Former President Olusegun Obasanjo has listed what Nigeria should do to have access to $12 trillion “dormant funds”.

Nigeria’s former president, Olusegun Obasanjo, has written to Ghana’s major political parties, soliciting for a peaceful conduct of its December 7 general elections.

In his three-page letter released on Saturday, Obasanjo also mourned the demise of a former president of the country, Jerry Rawlings.

He also emphasised on the need for peaceful electioneering for the country’s stability.

Just as the PDP and APC rule Nigeria’s political space, so has the New Patriotic Party (NPP) and National Democratic Congress (NDC) been dominating Ghana’s political contests since its return to civilian rule in 1992.

Situating his reasons within the above reality and peculiarities of elections in the African continent, Obasanjo tasked the two parties to ensure a violence-free election irrespective of provocations from either camp.

“I write to you, leaders of the two main political parties in Ghana, to urge you to do all you can to ensure a peaceful conduct of the general elections. My concern about the elections in Ghana is not only as an African but also because of our shared colonial history, our anthropological background and the fact that I began my military career from Teshie, Ghana, and without that I would perhaps not have been what I am today.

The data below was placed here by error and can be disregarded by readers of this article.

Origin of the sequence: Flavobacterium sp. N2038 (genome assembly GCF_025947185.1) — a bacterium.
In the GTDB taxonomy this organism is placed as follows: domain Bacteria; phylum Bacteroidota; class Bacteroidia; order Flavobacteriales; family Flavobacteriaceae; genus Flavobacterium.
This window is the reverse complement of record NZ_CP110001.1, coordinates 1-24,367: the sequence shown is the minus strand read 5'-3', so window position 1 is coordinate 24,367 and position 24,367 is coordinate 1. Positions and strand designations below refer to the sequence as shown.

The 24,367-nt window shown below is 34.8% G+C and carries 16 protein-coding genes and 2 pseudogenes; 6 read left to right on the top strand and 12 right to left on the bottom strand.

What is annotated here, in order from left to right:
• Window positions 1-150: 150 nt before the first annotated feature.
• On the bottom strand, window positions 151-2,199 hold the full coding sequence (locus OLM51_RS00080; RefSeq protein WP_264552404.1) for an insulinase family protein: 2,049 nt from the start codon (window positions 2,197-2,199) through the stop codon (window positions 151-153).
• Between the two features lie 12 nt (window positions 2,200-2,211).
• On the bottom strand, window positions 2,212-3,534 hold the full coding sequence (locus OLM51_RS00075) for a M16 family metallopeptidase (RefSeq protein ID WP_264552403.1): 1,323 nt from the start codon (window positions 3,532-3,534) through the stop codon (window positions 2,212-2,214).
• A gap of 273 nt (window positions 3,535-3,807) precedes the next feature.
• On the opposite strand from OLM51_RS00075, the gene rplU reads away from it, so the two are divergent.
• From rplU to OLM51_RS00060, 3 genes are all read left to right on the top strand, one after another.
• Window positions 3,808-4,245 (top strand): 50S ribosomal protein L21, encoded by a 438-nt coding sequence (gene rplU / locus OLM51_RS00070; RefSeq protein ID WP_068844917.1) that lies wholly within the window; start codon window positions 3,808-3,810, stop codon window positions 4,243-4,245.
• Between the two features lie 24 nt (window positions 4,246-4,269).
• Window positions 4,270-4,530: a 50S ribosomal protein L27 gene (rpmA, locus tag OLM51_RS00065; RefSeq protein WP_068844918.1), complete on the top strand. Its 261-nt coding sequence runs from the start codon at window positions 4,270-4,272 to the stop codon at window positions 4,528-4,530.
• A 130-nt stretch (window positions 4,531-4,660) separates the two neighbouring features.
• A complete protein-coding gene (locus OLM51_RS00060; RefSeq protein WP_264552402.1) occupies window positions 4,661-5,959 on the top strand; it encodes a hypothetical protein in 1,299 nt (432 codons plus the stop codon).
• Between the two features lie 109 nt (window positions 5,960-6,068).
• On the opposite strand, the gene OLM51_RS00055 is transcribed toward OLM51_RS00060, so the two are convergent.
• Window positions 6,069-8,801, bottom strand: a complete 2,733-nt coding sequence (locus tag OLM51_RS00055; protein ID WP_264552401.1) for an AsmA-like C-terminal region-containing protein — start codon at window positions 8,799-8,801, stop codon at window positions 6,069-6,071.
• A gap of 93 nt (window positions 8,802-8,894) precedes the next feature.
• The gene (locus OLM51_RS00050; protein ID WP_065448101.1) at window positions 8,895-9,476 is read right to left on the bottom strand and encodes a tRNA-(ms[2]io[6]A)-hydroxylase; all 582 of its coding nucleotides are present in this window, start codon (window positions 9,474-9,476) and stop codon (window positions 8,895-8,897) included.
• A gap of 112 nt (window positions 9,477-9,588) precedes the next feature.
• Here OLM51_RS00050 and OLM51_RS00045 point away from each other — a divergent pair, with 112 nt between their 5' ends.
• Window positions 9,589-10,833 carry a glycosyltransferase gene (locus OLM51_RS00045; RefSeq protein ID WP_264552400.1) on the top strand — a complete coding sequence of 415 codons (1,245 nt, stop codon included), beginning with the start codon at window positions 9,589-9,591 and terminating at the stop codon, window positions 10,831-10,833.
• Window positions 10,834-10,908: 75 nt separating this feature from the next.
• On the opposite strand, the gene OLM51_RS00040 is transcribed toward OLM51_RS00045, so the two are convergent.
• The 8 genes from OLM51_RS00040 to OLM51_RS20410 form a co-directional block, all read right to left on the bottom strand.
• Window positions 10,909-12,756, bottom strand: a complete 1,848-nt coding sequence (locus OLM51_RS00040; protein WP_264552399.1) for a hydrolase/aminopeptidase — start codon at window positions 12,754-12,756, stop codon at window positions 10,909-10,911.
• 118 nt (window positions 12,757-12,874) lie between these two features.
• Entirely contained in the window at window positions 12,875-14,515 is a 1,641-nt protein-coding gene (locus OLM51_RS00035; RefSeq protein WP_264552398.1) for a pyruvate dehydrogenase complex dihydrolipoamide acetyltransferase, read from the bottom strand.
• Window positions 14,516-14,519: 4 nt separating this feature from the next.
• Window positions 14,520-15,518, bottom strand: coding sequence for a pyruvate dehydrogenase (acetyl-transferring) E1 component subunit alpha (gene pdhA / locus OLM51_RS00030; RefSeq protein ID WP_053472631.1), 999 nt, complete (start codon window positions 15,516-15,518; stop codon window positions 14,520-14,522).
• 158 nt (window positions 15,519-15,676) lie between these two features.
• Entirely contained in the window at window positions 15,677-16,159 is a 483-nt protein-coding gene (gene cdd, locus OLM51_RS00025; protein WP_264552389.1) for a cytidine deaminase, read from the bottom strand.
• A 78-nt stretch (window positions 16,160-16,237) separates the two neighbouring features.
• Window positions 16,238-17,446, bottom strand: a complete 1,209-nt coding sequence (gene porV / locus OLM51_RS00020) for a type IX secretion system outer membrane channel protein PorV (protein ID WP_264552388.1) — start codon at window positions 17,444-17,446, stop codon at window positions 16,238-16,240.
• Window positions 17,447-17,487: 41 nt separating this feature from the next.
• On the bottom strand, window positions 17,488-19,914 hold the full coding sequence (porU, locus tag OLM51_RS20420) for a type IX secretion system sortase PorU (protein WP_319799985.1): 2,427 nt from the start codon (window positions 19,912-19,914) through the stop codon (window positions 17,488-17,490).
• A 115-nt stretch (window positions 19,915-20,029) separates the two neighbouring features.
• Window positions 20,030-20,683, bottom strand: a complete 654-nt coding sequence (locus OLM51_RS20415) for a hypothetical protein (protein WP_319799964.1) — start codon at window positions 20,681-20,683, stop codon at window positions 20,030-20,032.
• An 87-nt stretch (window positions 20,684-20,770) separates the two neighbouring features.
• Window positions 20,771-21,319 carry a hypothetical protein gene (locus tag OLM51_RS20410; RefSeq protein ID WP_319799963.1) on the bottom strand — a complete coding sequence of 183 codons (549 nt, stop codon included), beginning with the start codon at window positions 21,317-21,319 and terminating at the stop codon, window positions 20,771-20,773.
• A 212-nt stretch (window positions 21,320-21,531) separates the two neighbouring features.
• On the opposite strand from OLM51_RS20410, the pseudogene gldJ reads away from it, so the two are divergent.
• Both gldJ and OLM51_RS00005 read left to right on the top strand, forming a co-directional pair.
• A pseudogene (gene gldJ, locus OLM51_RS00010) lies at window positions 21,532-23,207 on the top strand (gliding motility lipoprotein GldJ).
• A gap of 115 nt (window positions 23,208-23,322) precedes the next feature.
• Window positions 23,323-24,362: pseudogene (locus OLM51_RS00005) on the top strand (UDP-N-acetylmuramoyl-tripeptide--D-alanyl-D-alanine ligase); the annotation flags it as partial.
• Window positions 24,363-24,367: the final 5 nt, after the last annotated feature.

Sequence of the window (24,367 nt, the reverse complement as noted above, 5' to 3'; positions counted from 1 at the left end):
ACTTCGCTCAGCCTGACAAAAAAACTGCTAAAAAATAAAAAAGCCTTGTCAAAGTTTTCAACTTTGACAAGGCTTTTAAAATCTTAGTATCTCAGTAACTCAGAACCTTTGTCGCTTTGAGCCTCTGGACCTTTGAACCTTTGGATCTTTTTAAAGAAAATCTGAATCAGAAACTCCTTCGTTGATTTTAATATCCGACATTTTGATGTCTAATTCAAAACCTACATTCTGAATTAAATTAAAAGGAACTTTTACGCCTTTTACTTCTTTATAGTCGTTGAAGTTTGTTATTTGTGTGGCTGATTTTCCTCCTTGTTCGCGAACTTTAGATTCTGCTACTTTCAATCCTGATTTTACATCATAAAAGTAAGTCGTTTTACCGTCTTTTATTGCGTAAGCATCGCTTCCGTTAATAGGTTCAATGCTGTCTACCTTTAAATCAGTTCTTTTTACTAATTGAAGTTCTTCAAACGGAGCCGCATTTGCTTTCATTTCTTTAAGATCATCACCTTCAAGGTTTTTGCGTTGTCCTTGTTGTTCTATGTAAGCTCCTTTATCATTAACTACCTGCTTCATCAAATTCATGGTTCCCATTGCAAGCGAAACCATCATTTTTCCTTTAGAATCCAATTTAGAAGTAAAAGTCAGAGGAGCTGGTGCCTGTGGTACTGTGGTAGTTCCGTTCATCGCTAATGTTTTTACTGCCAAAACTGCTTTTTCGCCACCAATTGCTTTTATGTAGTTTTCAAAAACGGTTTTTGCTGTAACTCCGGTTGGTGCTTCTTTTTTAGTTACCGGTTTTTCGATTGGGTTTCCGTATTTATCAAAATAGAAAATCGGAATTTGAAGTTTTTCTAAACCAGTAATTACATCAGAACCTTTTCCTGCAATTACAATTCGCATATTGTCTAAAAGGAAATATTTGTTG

“As leaders of the two main political parties, this is the legacy you have been entrusted to preserve heading into the elections. Your role is unique in that, the NPP and the NDC are the main players, have made significant contributions to the peace and stability of Ghana and are vested with the capacity, influence and control to constructively shape national discussions and processes such as the upcoming elections.

“In this vein, the success or failure of the elections, a key aspect of democratic consolidation in Ghana will largely depend on the posture of the NPP and NDC leadership and how that is manifested by the actions of their supporters,” he said, identifying the country as Africa’s beacon of democracy.

However, despite its peculiar use of harsh language and other common attributes of politics, Nigeria former president adjudged Ghanaian political class as such with “admirably high level of political maturity in handling their differences and ensuring that elections remain issues-based.”

He concluded his three-page letter, urging all stakeholders, most importantly the presidential candidates of the two dominant parties to exhibit spirit of statesmanship irrespective of who emerges victorious in the forthcoming election.

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